Oliver Beaumont is Stitch, gay, gangling and woebegone. He has almost given up on the city. Withernsea and home, 17 miles away, is a kinder place. Forlorn rather than pathetic works for him and results in a near miss with tragedy that sidesteps the absurd. It’s Stitch’s relationship with Dave (Tom Whiston) that’s difficult to realise. The script for the two of them is unforgiving and explicit and especially tough to realise from inside a giant penguin suit.

Tom Wells, the writer, has a degree in English. At a guess, he’s read Cowper’s The Sofa , a hymn to IKEA from 1794, with its immortal opening, I sing the Sofa (!)– that takes aim at the upholstered and the artificial. Me, As A Penguin is in the same virtuous, giving, vein and this production, directed by Matthew Sedman, is really worth seeing.

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Reviewer: Alan Brown (Seen 8 March)

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The Winter’s Tale (Lyceum:10 February – 4 March ’17)

l-r: Maureen Beattie, Frances Grey and John Michie. Photography: Mihaela Bodlovic

l-r: Maureen Beattie, Frances Grey and John Michie.
Photography: Mihaela Bodlovic

“Go with an expressive meld of The Proclaimer’s evergreen ‘I’m Gonna Be’ and the absolute integrity of Paulina”

Editorial Rating: 5 Stars: Nae Bad

Accept that the Oracle at Delphi is a DNA lab – and why not? – and that no Bohemian sheep shearing feast is complete without See You Jimmy hats – ‘perhaps the most potent symbol of national self mockery in the world’ – and then you create a ‘Winter’s Tale’ to die for. And indeed little Mamillius does die, and the good lord Antigonus does get ripped apart by a bear, but that’s tragicomedy for you: part psychodrama, part romance, and now part ceilidh; all startlingly well realized in this Lyceum production, directed by Max Webster, designed by Fly Davis and with music by Alasdair Macrae.

Delphic maxim, admonition and genetic instruction, the aphorism ‘Know thyself’ would be a three-in-one cure all for Leontes, King of Sicilia. He might have found the motto in his Christmas cracker. Unfortunately, he doesn’t and goes insanely jealous instead: losing his wife, his son, his new born daughter and his best friend in the process. That’s roughly half the play, an hour or so, and then after the (16 year) interval there’s sixty minutes of making jolly good, when that lost daughter finds her Prince, the friends are reconciled and – miraculously – love between husband and wife is restored. Sweet? Nah, not when Jimmy Chisholm’s Autolycus is around, fleecing ordinary folk, pinching their gold, selling dodgy CDs and hawking his ‘delicate burdens of dildoes and fadings’ (that’s Shakespeare, not James Robertson’s proud and vernacular Scots). If it’s continuity you’re after, to oppose Leontes’ psychosis, then go with an expressive meld of The Proclaimer’s evergreen ‘I’m Gonna Be’ and the absolute integrity of Paulina (Maureen Beattie), as audacious in the face of power as you could wish woman to be.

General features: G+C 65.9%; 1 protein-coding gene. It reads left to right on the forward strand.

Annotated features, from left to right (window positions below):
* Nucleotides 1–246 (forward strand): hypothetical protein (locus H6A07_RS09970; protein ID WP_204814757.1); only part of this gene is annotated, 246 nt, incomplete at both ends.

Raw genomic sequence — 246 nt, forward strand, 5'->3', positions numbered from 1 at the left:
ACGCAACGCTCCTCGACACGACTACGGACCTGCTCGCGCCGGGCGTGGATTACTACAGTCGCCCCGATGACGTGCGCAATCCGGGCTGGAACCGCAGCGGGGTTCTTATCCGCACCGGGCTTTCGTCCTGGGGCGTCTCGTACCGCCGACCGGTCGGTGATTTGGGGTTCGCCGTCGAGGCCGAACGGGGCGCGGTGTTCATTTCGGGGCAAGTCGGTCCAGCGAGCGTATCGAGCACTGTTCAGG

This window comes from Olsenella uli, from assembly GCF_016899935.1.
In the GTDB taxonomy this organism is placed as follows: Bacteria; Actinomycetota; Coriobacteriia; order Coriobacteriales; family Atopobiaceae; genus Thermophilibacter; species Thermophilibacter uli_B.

The Winter’s Tale is late Shakespeare so it’s always interesting to see how a thoughtful production brings its mature ‘status’ into play. Rulers, Polixenes (Andy Clark) as well as Leontes, are petty tyrants in this telling. They act beyond reason, expecting loyalty and deserving none. Their women are their subjects. When Hermione (Frances Grey) pleads her innocence she knows that Leontes, husband, judge, and executioner, speaks a ‘language that I understand not; [that] My life stands in the level of your dreams’. In 1611 it was possible, and probably necessary, to admit that Leontes has regained his authority by the final scene; but not in 2017. The deluded male is busted and a near broken John Michie does it very well. It’s the same with position and rank, for who would be liege-men to lords such as these? Prince Florizel’s love for his common shepherdess (tho’ she’s not really!) cannot be doubted and Bohemia looks just the kind of subversive place where young people should grow up.

Jimmy Chisholm as Autolycus.

Jimmy Chisholm as Autolycus.

The binary nature of the piece – Sicilia vs. Bohemia – locks it together. One is urban and a touch swanky with its musicians in a recording booth, expensive and insulated; whilst over in Bohemia, or is it in a field near Auchtermuchty?, Autolycus is on the make and Annie Grace plays her Border pipes on a makeshift platform and it’s all in for a Canadian Barn Dance. Perdita (Fiona Wood), pranked up in her goddess claithes and pink Converses, is made-for-Fife. ‘Too noble for this place’ reckons Polixenes. Prat!